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A Tale of Two Carols

My favorite part of Christmas is the singing of carols – in the midst of darkness a plea for light. The music of the carols, some of their melodies floating down to us from the Middle Ages, can lift hearts even in times of deepest darkness.

There is a wonderful story about the first performance of Silent NightStille Nacht. Do you know it? It was first sung at Midnight Mass on Christmas Eve, 1818, in Oberndorf, Austria.

The singers were Father Joseph Mohr, who wrote the lyrics, and Franz Gruber who composed the melody. The organ in St. Niklaus Kirche was broken that Christmas Eve – its bellows gnawed by mice.  So Silent Night was first sung, not with an organ, but with the simple accompaniment of Fr. Mohr’s guitar.

Another carol that has an interesting history is In the Bleak Midwinter, which was first a a poem written by Christina Rosetti in 1872.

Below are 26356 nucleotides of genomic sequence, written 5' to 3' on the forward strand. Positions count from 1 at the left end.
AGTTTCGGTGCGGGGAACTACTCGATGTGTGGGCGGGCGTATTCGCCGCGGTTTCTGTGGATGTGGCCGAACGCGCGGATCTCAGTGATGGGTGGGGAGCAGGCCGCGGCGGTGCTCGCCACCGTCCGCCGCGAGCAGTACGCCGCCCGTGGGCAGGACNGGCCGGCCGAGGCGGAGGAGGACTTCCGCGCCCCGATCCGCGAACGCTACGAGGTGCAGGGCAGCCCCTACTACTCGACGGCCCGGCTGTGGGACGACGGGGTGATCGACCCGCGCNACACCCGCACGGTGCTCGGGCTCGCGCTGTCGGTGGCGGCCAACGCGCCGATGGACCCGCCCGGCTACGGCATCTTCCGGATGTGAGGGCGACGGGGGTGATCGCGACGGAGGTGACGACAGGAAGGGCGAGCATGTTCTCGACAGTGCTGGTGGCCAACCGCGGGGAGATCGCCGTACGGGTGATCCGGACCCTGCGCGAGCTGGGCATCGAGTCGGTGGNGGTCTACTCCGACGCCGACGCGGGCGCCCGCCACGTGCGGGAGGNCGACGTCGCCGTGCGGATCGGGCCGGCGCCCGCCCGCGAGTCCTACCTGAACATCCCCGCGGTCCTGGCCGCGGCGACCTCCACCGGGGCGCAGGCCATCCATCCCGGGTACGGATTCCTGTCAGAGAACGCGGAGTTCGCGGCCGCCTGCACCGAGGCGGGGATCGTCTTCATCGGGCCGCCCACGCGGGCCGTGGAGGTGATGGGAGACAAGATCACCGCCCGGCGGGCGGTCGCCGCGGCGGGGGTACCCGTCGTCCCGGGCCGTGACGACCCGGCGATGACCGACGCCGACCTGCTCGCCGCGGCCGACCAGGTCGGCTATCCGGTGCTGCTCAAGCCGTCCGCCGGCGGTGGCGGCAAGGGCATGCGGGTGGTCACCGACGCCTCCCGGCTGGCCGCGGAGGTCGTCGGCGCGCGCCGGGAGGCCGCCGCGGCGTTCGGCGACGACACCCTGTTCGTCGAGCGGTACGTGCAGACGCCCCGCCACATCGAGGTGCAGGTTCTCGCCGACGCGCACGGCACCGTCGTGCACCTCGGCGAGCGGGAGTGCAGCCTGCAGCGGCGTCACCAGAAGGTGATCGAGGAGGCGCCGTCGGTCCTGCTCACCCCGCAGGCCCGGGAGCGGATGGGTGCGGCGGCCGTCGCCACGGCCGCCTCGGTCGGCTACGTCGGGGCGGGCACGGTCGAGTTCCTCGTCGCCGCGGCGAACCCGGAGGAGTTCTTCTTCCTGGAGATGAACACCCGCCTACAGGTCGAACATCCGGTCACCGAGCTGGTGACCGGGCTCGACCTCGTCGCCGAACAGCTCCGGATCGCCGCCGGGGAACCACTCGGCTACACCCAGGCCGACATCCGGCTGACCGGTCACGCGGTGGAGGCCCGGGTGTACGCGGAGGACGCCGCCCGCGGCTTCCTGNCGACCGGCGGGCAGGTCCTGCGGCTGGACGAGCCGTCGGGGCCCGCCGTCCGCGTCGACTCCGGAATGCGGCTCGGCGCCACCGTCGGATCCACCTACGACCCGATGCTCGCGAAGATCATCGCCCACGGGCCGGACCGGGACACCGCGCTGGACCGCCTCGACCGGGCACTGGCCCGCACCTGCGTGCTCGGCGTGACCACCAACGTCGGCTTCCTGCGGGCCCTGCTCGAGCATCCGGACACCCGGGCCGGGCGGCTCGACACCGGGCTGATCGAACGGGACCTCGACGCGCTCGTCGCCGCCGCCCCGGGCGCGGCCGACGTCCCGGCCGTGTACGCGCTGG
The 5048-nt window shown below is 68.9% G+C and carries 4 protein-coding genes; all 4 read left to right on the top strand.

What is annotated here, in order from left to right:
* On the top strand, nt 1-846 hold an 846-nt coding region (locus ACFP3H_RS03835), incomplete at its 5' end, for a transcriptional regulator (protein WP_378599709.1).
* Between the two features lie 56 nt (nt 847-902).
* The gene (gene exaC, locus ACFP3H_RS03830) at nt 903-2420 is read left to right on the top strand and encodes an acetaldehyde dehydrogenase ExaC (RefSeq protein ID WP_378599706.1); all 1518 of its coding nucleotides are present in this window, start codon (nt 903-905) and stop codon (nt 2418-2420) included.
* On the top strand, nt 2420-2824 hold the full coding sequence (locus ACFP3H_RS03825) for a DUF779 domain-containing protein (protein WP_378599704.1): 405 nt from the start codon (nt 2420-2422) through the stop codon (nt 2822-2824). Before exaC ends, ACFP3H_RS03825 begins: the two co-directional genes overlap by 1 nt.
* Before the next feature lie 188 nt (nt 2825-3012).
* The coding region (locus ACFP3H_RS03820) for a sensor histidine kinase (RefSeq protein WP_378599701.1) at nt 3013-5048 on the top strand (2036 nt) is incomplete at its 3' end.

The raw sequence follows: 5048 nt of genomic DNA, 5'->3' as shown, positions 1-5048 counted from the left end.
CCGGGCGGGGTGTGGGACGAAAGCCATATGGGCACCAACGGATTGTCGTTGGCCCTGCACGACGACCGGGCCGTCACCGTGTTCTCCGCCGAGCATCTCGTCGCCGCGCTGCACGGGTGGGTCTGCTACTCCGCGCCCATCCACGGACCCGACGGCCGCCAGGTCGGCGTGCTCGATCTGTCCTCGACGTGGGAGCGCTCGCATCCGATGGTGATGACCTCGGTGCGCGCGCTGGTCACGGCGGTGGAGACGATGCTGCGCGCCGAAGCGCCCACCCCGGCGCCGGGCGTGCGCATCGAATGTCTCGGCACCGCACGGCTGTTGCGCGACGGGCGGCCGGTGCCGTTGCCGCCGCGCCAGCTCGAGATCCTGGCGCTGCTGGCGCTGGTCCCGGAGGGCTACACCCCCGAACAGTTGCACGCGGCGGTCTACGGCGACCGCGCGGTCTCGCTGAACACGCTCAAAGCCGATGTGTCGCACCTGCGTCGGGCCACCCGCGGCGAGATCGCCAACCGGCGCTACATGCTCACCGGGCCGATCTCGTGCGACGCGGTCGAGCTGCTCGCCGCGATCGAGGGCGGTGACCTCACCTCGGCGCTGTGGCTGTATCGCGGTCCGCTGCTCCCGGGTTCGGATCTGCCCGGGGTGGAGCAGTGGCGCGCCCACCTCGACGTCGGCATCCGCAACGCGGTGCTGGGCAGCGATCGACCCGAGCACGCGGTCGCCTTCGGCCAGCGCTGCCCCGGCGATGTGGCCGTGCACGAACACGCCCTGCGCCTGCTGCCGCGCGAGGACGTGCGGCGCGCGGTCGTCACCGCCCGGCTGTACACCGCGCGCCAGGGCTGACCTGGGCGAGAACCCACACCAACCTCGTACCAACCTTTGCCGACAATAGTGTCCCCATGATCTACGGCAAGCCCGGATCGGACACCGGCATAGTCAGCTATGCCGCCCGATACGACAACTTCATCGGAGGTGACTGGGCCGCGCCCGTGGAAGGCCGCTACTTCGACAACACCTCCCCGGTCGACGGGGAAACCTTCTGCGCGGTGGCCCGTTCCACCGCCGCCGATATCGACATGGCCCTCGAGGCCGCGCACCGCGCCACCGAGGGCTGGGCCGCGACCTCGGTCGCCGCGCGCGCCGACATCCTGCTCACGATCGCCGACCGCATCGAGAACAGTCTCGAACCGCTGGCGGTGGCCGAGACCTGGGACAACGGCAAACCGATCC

Gustav Horst set it to a beautiful, haunting melody in 1906, performed here by the Gloucester Cathedral Choir. A few years later Harold Darke wrote a different version which is quite popular, I understand, in England. The Winchester Cathedral Choir performed it in 1968 in the glorious cathedral that dates back to the 11th century.

In 2008, Darke’s setting of In the Bleak Midwinter was voted the best Christmas carol by some of the world’s leading choirmasters, and choirs all over the world sing it at Christmas time in darkened churches aglow with candles. All very medieval, if you ask me, even though the carol is relatively new. But you know what? I like the Horst version best, and because in my home there are no organs or trumpets or timpani, I like to sing it to the accompaniment of my old guitar, just the way Fr. Mohr sang “Silent Night”.

I wish you a music-filled Christmas and the solace of light, even in the darkest night!

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